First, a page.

Take me to a place where love smells

I dream of a house that smells of lasagna, coc au vin and mocha cake; A kitchen where my parents are busy; Dishes au gratin… Clearly, winter is approaching.

Published at 8:00 am.

There are things that cannot be avoided. Among them: death, funny comments on the Internet and, in my case, an autumn longing for sweet foods.

These days, I often think of my mother’s baked apples and my father’s ratatouille. I would pay a lot to go home and rediscover the smell of these foods. I wondered why culturally we associate fall with comfort food…

“I don’t think it’s an officially documented event,” laughs Marie-Pierre Gagnon-Girovard. In the same breath, the psychologist said it was something she would look into. (Bu.)

He teaches at the University of Quebec in Trois-Rivières and specializes in health psychology. During our discussion, he offered me four hypotheses that might explain our nostalgic relationship with fall foods. If you too dream of rediscovering the fragrance of your youth, you will surely find something to better understand yourself in the following lines…

(Understanding each other is a lifetime’s work, but doing it through gastronomy seems a little short to me.)

Photo courtesy of Philip Bowin, Archives

Soup… perfect for cold weather

Principle 1: Evolution

It’s not until now, the time when we need a good layer of fat to prepare us for winter, Marie-Pierre Gagnon-Girovard first explained to me. “It was an adaptation! And the foods we find most comforting are the most calorically dense. »

My mom’s mochai cake is a simple survival thing.

Fall can lead us to richer foods, and that’s a good thing. Let’s say that leaving the oven at 32 degrees Celsius is a little less…

Principle 2: Return to nesting

This time of year can raise a particular need for protection. Not only do we know that the approaching winter has its share of harshness for us, but the psychologist believes that we are also going through a “sad season.”

Photo by Stéphane Bourjos courtesy of Marie-Pierre Gagnon-Grouard

Psychologist Marie-Pierre Gagnon-Girovard

Autumn means lack of light, cold, gray, melancholy, seasonal depression… a certain alienation within itself. If we need comfort, we can turn to the things that made us feel good when we were younger.

Marie-Pierre Gagnon-Girouard, psychologist and professor at the University of Quebec in Trois-Rivières

According to Marie-Pierre Gagnon-Girouard, eating is the best way to comfort oneself. In other words, we get used to it from childhood. We reward food, feasts come with feasts and even the most ordinary meals are synonymous with satisfaction.

I learned a term for this: food neophobia. It’s a fear of novelty familiar to many children…

“Little people are very focused on organization,” the psychologist explained to me. They start eating slowly. Potatoes and pasta are among the first foods they like after compote. Love spaghetti and shepherd’s pie because it’s easy to chew and therefore very comforting! »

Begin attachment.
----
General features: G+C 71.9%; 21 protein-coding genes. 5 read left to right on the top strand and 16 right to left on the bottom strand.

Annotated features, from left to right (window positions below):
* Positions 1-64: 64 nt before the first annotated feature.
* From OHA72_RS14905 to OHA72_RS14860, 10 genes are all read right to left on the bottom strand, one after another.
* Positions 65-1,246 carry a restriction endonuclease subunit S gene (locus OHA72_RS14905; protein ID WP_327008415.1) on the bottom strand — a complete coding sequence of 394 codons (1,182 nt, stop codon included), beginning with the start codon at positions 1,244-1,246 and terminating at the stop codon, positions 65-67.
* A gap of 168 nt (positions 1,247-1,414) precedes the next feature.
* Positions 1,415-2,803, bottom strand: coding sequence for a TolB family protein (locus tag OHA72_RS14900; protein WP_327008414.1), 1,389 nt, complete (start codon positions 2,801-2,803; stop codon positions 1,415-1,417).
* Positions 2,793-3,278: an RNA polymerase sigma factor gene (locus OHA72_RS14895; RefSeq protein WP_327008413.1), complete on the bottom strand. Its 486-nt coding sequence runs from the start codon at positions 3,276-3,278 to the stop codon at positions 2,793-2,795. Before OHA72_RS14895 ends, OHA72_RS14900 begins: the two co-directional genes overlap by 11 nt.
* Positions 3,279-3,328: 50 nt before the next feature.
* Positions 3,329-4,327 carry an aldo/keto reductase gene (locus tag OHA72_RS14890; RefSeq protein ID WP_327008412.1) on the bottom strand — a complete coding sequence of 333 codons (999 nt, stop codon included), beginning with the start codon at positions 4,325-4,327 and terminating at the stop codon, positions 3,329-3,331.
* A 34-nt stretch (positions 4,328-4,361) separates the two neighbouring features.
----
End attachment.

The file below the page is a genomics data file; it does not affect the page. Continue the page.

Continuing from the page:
Even as an adult, you can find these dishes pleasant – not only because of their texture: “We are in a performance environment on a daily basis, continues Marie-Pierre Gagnon-Giroward. Shepherd’s pie seems to be the opposite. You can’t miss it… or especially pass it by. , note. »

Goodbye pressure, hello slack.

Principle 3: The Power of Smell

Our memory is strongly linked to our sense of smell. The scents that rocked our youth have created deep memories. This sensory memory is pure, Marie-Pierre Gagnon-Girovart believes.

Memories of food from our childhood are so precious because they take us back to a simpler time.

Marie-Pierre Gagnon-Girouard, psychologist and professor at the University of Quebec in Trois-Rivières

It was a time when we were certainly experiencing challenges, but paying school fees and planning three meals a day were not part of it.

A professor who teaches the psychotherapy of eating behavior points out another important aspect of our emotional memory: “For many people, eating comes with guilt. The fragrance does not come with any heaviness. »

Principle 4: The Power of Marketing

If we owe our fall for comfort food to natural factors, we also owe it to a certain social construct. When you’re standing in line at the grocery store, many magazines recommend gourmet recipes, slow cooker recipes, reimagined classics (always easy and quick to make).

According to Marie-Pierre Gagnon-Giouard, we are not desensitized to this marketing. You make associations, and that’s not bad. As we talk more about local food, it is desirable to promote the products served here…

Squash, potatoes and carrots are plentiful, so take advantage of them to recreate a kitchen that smells of love.

Whatever our intentions, there’s nothing wrong with returning to childhood for a season.

Eating crispy and crunchy doesn’t make much sense.

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